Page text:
April 22 Energy News

April 22, 2016

Opinion:

¶ “Earth Day: We’re not as doomed as you think” • There are plenty of reasons to be scared about the future: melting glaciers, intensifying heat waves, vanishing rainforests, falling temperature records, bleached out coral, and kids in China don’t know the sky is blue. But it’s not the full picture. [CNN]

Deforested landscape for tea cultivation in Malaysia. Photo by Myloismylife - Loke Seng Hon. CC BY-SA 3.o unported. Wikimedia Commons.

Landscape deforested for tea cultivation in Malaysia.
Photo by Myloismylife – Loke Seng Hon.
CC BY-SA 3.o unported. Wikimedia Commons.

¶ “New Evidence Of Challenge For Nuclear Power Industry” • GE-Hitachi to exit laser enrichment program. Pilgrim nuclear plant to cease operations. Serious earthquakes in Japan rattling the nuclear industry. US Nuclear power struggling to compete with solar and wind. [Seeking Alpha]

¶ “Germany’s Energiewende goes global” • As world leaders ratify the Paris climate agreement, many look to Germany’s energy transition as a model for reducing emissions. Even without a storage solution, Germany has managed to get 33% of its electricity with renewables. [Deutsche Welle]

Offshore wind in the North Sea off the coast of Belgium. Photo by Hans Hillewaert. CC BY-SA 3.0 unported. Wikimedia Commons.

Offshore wind in the North Sea off the coast of Belgium. Photo by Hans Hillewaert. CC BY-SA 3.0 unported. Wikimedia Commons.

Science and Technology:

¶ How much could you reduce reliance on grid power by installing solar plus a battery? Energy Matters’ new user-friendly solar + battery calculator provides an estimate. Other online solar + storage calculators already available, but they can be complicated to use and difficult to interpret. [Energy Matters]

World:

¶ South Africa’s PV industry is still small but it’s growing at an exponential rate with 159 MW already installed, up from just 35 MW a year before. As the price of PVs continues to fall and the price of electricity pushes ever upward, more people will look to rooftop PV as an alternative. [Daily Maverick]

Photo by ZME Science.

Photo by ZME Science.

¶ A dozen British companies will be paid to use electricity under a scheme National Grid will launch to balance the system in summer, when output is high from renewable energy sources such as wind and solar. National Grid said 12 companies have won contracts for the scheme. [Reuters]

¶ The Paris Climate Agreement will be signed today. Signing the accord is not the same as “joining” it. For it to become law, at least 55 countries representing at least 55% of global emissions have to formally join it by ratifying or approving it within their national governments. [Los Angeles Times]

Smoke curls from a chimney at a factory in Ahmadabad, India. (Ajit Solanki / Associated Press)

Smoke curls from a chimney at a factory in Ahmadabad, India.
(Ajit Solanki / Associated Press)

¶ The EU weakened proposals for environmental protections after receiving a letter from a top BP executive which warned of an exodus of the oil industry from Europe if they were pushed. The plant regulations eventually advanced were for a weaker pollution regime than China’s. [edie.net]

US:

¶ The US Fish and Wildlife Service issued a draft environmental impact statement for the first phase of the Power Company of Wyoming’s 3-GW Chokecherry Sierra Madre wind farm in Rawlins, Wyoming. The agency is evaluating the impact of an eagle take permit for a 500-turbine project. [reNews]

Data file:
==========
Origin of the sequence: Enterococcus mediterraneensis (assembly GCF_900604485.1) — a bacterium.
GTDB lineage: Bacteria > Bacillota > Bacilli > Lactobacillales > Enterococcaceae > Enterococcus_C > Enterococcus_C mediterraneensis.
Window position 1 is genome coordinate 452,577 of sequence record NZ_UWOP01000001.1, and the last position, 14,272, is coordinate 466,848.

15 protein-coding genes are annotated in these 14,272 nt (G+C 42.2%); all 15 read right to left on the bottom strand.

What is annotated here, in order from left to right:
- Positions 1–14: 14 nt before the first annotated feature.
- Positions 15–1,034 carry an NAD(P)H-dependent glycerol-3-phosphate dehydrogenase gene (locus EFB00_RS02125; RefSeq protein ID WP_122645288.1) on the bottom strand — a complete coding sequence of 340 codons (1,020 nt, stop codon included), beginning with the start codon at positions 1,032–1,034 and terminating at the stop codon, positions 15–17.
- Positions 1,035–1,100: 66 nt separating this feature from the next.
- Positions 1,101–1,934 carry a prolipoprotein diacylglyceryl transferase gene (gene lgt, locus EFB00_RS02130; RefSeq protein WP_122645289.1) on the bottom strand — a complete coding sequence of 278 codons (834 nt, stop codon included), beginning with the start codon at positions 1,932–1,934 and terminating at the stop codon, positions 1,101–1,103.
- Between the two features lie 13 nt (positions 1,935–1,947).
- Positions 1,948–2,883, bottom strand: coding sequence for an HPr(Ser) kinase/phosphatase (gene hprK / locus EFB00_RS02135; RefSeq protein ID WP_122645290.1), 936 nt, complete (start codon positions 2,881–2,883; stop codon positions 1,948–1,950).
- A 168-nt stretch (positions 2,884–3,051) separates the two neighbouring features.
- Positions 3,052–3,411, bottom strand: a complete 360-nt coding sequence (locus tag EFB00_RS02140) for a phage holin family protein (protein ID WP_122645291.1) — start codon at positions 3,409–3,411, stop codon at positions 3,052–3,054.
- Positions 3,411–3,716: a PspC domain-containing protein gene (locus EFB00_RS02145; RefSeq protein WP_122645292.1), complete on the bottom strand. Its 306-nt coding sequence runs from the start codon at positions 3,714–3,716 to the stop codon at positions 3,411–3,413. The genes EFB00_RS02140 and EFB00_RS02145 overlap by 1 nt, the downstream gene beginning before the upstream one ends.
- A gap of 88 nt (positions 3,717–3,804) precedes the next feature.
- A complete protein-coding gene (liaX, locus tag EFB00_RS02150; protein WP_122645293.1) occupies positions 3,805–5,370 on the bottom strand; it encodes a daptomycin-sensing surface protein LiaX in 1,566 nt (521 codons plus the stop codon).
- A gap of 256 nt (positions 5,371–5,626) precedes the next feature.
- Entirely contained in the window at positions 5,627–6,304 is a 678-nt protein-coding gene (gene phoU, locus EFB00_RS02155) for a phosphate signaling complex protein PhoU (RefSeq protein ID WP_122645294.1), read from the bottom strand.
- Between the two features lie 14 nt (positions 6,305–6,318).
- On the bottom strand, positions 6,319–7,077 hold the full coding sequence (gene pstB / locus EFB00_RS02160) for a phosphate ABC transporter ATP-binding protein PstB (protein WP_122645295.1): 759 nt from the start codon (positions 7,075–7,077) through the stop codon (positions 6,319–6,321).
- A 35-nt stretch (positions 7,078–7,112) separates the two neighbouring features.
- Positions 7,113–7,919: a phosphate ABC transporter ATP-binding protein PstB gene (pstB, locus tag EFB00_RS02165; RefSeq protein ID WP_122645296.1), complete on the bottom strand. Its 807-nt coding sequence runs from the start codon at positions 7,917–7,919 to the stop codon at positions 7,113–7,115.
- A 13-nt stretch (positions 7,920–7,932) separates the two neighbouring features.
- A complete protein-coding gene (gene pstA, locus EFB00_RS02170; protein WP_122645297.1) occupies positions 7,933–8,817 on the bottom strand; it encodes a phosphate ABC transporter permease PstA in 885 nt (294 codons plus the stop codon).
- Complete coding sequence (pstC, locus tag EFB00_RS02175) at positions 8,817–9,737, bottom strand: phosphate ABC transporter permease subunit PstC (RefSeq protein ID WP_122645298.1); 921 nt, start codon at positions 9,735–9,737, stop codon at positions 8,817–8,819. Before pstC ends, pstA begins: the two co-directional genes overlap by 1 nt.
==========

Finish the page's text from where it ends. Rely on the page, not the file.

Power Company of Wyoming image

Power Company of Wyoming image

¶ Political conservatives were once thought to be anti-solar, but some conservative groups are now advocating for solar. Rather than focusing on environmental benefits, however, their talking points emphasize energy security, freedom from monopolies and free-market principles. [Solar Industry]

¶ DC Solar Freedom has entered into an agreement with California State University, Northridge to provide solar energy products at its Northridge campus, at no cost to the University. The first-of-its-kind initiative by DC Solar Freedom aims to empower innovative uses for solar. [CSUN Today]

DC Solar charging stations give students the opportunity to charge devices when needed. Photo courtesy Austin Eriksson.

DC Solar charging stations give students the opportunity to charge devices when needed. Photo courtesy Austin Eriksson.

¶ SunEdison, once the fastest-growing US renewable energy company, filed for Chapter 11 bankruptcy protection after a short-lived but unsustainable binge of debt-fueled acquisitions. The company said it had assets of $20.7 billion and liabilities of $16.1 billion as of September 30. [Yahoo News]

¶ US developer Invenergy is increasing the size of its proposed Bull Run wind farm in New York State by 50% to 449 MW. The company originally planned to build a 300 MW wind farm in Clinton County, located in the northeast corner of the state near the border with Canada. [reNews]

Invenergy image

Invenergy image

¶ A yet-to-be-introduced bill would extend a freeze on Ohio’s renewable-energy requirements for an additional three years. It would extend a current two-year delay in phasing in state targets for use of solar, wind and other forms of renewable energy by Ohio power companies. [Akron Legal News]

¶ A study on the impact large-scale hydro and wind power imports could have on the Massachusetts energy market predicts significant savings for consumers, challenging the narrative put forward by critics the governor’s energy bill that hydropower would be a costly alternative. [Worcester Telegram]

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